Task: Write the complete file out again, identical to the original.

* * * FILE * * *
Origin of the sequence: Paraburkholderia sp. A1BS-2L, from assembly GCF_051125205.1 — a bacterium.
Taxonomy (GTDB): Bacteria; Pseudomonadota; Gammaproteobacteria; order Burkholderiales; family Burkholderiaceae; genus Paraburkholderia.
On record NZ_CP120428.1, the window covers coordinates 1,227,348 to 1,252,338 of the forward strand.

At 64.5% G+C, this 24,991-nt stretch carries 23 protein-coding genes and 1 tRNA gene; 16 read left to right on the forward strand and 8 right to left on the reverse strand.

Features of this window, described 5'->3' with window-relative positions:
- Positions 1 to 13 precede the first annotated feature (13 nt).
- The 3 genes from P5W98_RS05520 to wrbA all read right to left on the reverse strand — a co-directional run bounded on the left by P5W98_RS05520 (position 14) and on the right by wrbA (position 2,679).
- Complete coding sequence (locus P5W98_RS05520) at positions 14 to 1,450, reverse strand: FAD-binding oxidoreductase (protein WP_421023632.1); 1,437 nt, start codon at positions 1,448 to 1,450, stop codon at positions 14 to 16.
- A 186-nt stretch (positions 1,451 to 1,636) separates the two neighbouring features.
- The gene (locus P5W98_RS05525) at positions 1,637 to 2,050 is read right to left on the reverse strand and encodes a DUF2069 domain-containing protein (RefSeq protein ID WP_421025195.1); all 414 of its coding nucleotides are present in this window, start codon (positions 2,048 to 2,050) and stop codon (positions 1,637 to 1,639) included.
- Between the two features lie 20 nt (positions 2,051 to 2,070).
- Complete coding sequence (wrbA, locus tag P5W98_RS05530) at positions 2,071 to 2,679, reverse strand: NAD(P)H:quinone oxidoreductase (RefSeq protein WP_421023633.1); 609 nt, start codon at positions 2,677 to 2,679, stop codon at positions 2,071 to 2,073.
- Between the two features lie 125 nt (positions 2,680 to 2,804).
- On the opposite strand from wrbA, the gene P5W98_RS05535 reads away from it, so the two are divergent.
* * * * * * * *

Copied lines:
Origin of the sequence: Paraburkholderia sp. A1BS-2L, from assembly GCF_051125205.1 — a bacterium.
Taxonomy (GTDB): Bacteria; Pseudomonadota; Gammaproteobacteria; order Burkholderiales; family Burkholderiaceae; genus Paraburkholderia.
On record NZ_CP120428.1, the window covers coordinates 1,227,348 to 1,252,338 of the forward strand.

At 64.5% G+C, this 24,991-nt stretch carries 23 protein-coding genes and 1 tRNA gene; 16 read left to right on the forward strand and 8 right to left on the reverse strand.

Features of this window, described 5'->3' with window-relative positions:
- Positions 1 to 13 precede the first annotated feature (13 nt).
- The 3 genes from P5W98_RS05520 to wrbA all read right to left on the reverse strand — a co-directional run bounded on the left by P5W98_RS05520 (position 14) and on the right by wrbA (position 2,679).
- Complete coding sequence (locus P5W98_RS05520) at positions 14 to 1,450, reverse strand: FAD-binding oxidoreductase (protein WP_421023632.1); 1,437 nt, start codon at positions 1,448 to 1,450, stop codon at positions 14 to 16.
- A 186-nt stretch (positions 1,451 to 1,636) separates the two neighbouring features.
- The gene (locus P5W98_RS05525) at positions 1,637 to 2,050 is read right to left on the reverse strand and encodes a DUF2069 domain-containing protein (RefSeq protein ID WP_421025195.1); all 414 of its coding nucleotides are present in this window, start codon (positions 2,048 to 2,050) and stop codon (positions 1,637 to 1,639) included.
- Between the two features lie 20 nt (positions 2,051 to 2,070).
- Complete coding sequence (wrbA, locus tag P5W98_RS05530) at positions 2,071 to 2,679, reverse strand: NAD(P)H:quinone oxidoreductase (RefSeq protein WP_421023633.1); 609 nt, start codon at positions 2,677 to 2,679, stop codon at positions 2,071 to 2,073.
- Between the two features lie 125 nt (positions 2,680 to 2,804).
- On the opposite strand from wrbA, the gene P5W98_RS05535 reads away from it, so the two are divergent.